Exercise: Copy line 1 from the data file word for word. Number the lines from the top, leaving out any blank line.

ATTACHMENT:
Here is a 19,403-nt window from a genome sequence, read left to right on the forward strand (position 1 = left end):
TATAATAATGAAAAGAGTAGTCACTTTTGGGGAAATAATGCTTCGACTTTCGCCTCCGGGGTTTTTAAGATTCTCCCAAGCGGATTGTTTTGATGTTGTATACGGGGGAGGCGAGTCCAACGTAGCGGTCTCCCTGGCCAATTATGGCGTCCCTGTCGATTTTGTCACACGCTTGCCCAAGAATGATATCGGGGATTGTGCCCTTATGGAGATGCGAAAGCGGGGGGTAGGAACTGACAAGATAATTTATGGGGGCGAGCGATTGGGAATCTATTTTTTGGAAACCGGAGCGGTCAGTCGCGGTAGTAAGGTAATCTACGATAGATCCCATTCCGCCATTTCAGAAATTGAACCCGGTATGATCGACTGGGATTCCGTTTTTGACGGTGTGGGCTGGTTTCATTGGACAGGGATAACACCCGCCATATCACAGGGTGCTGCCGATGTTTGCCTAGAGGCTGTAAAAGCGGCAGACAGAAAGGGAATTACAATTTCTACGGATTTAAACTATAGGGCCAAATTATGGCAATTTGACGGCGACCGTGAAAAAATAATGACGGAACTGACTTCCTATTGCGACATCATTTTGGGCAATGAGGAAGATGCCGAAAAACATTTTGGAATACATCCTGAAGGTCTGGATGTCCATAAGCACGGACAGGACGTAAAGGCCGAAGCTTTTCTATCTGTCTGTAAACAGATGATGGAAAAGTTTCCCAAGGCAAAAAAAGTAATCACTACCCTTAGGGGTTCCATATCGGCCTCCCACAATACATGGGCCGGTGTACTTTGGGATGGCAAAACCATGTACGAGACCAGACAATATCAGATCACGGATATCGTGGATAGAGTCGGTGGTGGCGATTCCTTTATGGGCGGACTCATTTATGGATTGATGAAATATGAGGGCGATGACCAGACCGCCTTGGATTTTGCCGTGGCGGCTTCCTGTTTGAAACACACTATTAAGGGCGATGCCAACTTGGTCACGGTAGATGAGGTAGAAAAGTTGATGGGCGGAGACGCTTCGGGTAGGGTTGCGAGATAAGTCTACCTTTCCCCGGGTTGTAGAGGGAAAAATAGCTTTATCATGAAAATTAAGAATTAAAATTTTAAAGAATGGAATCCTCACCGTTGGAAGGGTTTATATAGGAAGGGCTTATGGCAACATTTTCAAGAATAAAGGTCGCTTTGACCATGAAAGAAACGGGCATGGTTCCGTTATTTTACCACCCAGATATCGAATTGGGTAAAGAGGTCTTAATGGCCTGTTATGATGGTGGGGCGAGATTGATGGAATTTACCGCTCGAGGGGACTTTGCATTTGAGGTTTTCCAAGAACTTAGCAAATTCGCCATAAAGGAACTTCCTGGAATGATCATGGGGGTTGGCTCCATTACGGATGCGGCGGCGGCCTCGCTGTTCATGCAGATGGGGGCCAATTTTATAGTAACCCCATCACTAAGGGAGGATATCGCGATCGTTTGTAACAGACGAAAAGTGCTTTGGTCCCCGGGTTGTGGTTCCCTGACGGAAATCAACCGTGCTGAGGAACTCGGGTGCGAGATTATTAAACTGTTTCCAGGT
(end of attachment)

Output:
Here is a 19,403-nt window from a genome sequence, read left to right on the forward strand (position 1 = left end):